Review: Landline

*This review contains spoilers, read at your own risk, or jump down to the *** near the end for the briefest review you’ll need without spoiling it for yourself**
Landline by Rainbow Rowell
Start Date: December 12th, 2016
Finish Date: December 15th, 2016
Overall Rating: 3.5/5 stars

This book combines a lot of my favorite things all into one: “time travel”, marriage, children, and a “not-too-sappy” love story. I enjoy YA novels, but much more enjoy then when they are geared towards older, married/have children, audience.

Georgie (main character) and her husband Neal, who have 2 young daughters, have been together since college and married for ~15 years. She and Neal are polar opposites in their work fields, he studied oceanography (now a stay-at-home dad) and she became a sitcom writer. She loves California, grew up there, and is required to stay there for her job. Neal would love to move back home to Nebraska, but sacrifices this for Georgie and her career. The present Christmas, Georgie and Neal are supposed to go home to Neal’s family like they do every year. However, because Georgie and her best friend/writing partner, Seth, have landed the biggest deal yet on making their own TV show, but the deadline makes her need to be home during the time they are supposed to go to Nebraska.

Naturally, Georgie stays for her career and best friend, but instead of Neal staying with her and being with her for Christmas, he up and leaves with the girls in tow to Nebraska. This is where I, personally speaking as a mom and wife, would just say it can wait until after Christmas and just go and be with my family. But no, she still stays. As many times as she tries to contact him, though, he never answers. So, she thinks that this may be the last straw to a never-ending argument that has been going on for years, where Georgie always puts herself first and never considers Neal’s feelings whatsoever. I mean, go be with your family, the show and Seth will still be here until you get back. Jeez, at the very least take your laptop with you and do your writing and send it to Seth while you’re up there.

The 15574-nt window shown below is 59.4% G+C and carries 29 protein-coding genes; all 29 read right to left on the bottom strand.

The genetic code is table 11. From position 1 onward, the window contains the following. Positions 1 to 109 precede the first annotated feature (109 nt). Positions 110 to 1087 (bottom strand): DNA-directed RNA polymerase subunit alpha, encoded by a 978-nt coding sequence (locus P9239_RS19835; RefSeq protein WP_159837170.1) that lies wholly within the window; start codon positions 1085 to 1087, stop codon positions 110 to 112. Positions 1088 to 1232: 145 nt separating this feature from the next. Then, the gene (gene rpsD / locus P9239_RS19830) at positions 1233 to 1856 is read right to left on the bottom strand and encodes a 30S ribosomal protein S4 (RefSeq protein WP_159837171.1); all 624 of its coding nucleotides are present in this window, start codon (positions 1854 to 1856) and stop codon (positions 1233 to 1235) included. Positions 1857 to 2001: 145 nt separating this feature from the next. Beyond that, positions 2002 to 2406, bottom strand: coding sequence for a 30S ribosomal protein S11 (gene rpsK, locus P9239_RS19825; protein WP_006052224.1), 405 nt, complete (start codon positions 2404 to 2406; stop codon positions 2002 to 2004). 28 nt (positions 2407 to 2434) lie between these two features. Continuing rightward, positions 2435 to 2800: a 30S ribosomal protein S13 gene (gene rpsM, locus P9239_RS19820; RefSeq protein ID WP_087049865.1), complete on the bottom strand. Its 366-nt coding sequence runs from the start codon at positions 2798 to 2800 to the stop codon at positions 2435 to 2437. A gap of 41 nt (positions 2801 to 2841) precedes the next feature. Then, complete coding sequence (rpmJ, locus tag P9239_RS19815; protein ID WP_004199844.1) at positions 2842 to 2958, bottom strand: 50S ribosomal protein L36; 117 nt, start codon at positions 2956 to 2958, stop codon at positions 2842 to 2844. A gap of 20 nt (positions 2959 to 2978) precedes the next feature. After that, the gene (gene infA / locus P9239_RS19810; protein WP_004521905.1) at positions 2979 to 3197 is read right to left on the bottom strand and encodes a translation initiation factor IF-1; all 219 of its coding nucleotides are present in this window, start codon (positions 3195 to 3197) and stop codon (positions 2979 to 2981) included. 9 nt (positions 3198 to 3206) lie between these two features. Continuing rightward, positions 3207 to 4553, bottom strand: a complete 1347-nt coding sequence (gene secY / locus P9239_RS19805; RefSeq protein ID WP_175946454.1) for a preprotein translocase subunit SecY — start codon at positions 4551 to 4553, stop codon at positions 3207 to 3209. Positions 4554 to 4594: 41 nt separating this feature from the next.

While she can’t get Neal to answer her, she doesn’t want to go home to an empty house. She instead goes to stay at her mother’s house with her, her step-dad, and sister (who is still in high school, so her and Georgie have a significant amount of years between them). She stays in her old room, which hasn’t been changed much since she left for college many years ago, and she sees and old (yet still new) rotary landline phone. Here’s where things get interesting. Since she doesn’t want to go home, where her chargers are, her cell is dead 99% of the time, so to try to get a hold of Neal, she uses the landline. When she calls, Neal’s mother answers, then she gets Neal, but he sounds different. Younger. And then she hears Neal’s dad. Who’s been deceased for years. Odd.

Upon several conversations over the next few days, she realizes that she is talking to the young Neal. From when they were in college, before they got engaged, married, and had kids. She’s also worried that her talking to him might alter their current future where they are married with children. So, she has to be careful on what she says, otherwise she might end up talking Neal out of marrying her and therefore end her current life as she knows it.

***This is a story of love, family, and not taking for granted what and who you have. This is by far one of the better love stories I’ve read, especially in the YA genre. I highly recommend reading this around Christmas time because of the feels. Also, if you have any doubts on this book because you read Fangirl, please put that judgement aside, because this is definitely a book you want to read. I don’t enjoy sappy love stories and this is not one of those. This hit the nail on the head as far as what “real” relationships and marriages are like. Don’t miss out.***

Review: Ready Player One

Date Started: November 9th, 2016

Date Finished: November 19th, 2016

Overall rating: 4.9/5 Stars